Job Hunting? Add These 5 States to Your List Now
These are the best (and worst) states for finding a job in 2018.
Published Sep 28, 2018 5:14 PM
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‘Tis the season for job hunting. Whether you’re casually browsing the market or weeks deep into a dedicated search, you probably know by now that “the where” is just as important as “the what.” Put simply, leaving the location option blank on your search engine of choice is a certified way to lose your mind. Luckily, in an effort to help indecisive job seekers narrow down their pickings, WalletHub recently released a new job market report that runs through the best (and worst) states for jobs in 2018.
In order to determine the most attractive areas for employment, the study (which was first reported by Fast Company) set out comparing and scoring each state on a wide range of factors. Unemployment rate, number of job opportunities, median annual income, and job satisfaction were just a handful of the almost 30-something indicators their experts examined to establish the ranking.
Although the job market is constantly changing, we can’t say we were too shocked by the findings, as many of the high-ranking states positively correlate with the most promising destinations for millennials, as well as this year’s trendiest housing markets. With younger generations already flocking to cities like Denver, Seattle, and Austin—thanks to their healthy economies, affordable suburban neighborhoods, and thriving downtown scenes—it’s no surprise that states like Colorado, Texas, and Washington graced WalletHub’s top 10 list. And it’s not just millennials that the winning states have in common: The majority of them also happen to be out west.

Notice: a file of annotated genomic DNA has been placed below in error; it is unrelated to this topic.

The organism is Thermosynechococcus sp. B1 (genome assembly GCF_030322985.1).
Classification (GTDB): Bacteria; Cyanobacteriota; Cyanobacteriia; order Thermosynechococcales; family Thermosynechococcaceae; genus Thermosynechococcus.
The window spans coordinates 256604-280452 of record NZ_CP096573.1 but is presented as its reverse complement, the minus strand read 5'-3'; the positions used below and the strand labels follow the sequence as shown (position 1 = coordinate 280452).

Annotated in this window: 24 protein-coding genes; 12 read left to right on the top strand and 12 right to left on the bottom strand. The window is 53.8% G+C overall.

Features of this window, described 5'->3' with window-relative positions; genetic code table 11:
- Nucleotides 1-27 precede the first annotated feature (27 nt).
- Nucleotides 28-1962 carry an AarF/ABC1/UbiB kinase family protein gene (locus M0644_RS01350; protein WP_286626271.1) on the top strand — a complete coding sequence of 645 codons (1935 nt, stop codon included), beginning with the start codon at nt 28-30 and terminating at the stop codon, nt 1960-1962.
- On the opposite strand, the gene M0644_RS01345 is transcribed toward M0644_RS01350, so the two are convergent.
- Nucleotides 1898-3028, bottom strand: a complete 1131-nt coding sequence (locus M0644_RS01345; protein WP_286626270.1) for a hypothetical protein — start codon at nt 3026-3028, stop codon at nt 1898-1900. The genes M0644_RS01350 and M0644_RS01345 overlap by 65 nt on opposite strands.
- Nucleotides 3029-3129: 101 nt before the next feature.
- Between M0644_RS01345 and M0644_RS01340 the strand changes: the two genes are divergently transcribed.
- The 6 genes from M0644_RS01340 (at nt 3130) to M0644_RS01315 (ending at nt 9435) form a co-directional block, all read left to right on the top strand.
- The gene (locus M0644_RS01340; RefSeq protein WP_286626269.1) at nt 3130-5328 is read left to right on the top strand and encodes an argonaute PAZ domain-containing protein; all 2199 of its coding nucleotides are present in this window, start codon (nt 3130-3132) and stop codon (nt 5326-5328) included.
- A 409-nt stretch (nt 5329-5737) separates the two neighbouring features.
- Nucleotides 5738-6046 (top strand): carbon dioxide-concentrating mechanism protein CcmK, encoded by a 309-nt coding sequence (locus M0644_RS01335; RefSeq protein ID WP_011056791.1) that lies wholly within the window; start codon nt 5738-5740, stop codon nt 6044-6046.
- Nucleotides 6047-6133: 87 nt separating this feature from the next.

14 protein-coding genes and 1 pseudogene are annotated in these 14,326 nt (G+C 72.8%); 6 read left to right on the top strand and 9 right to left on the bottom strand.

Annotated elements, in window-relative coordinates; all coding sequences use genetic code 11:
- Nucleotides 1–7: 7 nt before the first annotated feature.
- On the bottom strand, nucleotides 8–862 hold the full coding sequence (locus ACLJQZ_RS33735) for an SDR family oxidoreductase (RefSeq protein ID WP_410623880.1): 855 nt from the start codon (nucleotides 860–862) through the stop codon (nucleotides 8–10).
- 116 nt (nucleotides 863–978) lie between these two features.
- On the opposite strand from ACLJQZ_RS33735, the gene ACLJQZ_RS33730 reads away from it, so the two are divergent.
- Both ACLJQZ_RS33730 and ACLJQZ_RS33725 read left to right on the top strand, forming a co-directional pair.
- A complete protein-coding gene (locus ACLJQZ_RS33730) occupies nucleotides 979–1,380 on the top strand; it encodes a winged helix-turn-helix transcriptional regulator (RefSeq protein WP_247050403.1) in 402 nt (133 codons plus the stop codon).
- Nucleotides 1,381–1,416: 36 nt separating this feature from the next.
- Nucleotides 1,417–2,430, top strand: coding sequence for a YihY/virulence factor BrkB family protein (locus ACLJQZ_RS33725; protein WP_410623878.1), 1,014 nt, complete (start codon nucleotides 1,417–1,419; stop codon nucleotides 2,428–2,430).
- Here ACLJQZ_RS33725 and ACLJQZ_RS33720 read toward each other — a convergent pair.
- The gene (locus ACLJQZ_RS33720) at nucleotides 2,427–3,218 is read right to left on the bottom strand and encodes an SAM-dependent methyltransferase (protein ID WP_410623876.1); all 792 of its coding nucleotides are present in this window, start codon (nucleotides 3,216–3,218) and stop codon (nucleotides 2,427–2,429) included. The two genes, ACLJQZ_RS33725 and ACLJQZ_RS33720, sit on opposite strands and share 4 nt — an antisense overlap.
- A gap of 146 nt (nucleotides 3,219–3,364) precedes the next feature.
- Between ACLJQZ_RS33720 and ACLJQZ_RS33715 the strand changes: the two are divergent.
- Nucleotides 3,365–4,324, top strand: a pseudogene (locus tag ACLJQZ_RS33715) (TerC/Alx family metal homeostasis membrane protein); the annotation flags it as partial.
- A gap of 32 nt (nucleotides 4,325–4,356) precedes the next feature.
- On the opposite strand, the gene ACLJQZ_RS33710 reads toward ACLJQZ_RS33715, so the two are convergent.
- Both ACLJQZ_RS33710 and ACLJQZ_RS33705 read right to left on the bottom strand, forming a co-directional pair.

Here’s a peek at the top five best and worst states for jobs in 2018.
The best overall:
- New Hampshire
The worst overall:
- West Virginia
It’s important to keep in mind that the overall ranking (see the full list here) was based on each state’s average score. For instance, although New Hampshire came in fifth place, it actually ranked as the state with the most job opportunities. Likewise, Texas (the 10th best state overall) boasts the highest average starting salary of all 50 states.
That said, it’d be impossible to conclude which state might be the perfect fit for you without taking into account your personal aspirations… let alone your profession. While you might have only ever pictured yourself living deep in the mojave desert or sky-high in a New York City penthouse, your dream destination might not be the most suitable place for your particular field of work.
Recently, we reported on the best cities for millennials depending on their profession, but the same data can effectively apply to job hunters across the board. Consider yourself a tech whiz? Statisticians and web developers are more likely to find luck in California (think San Jose and San Francisco). More of the business-savvy type? You’ll probably want to consider skipping Wall Street and taking a chance on smaller financial hubs instead, like Denver or Seattle.
For anyone fresh out of college, it’s especially important to think about the long term. Yes, living in Hawaii might feel like a lifelong vacation and yes, you can eat all the lobster you want in Maine, but settling down in an area that’s not necessarily a fit for your professional goals can come back to bite you down the road.
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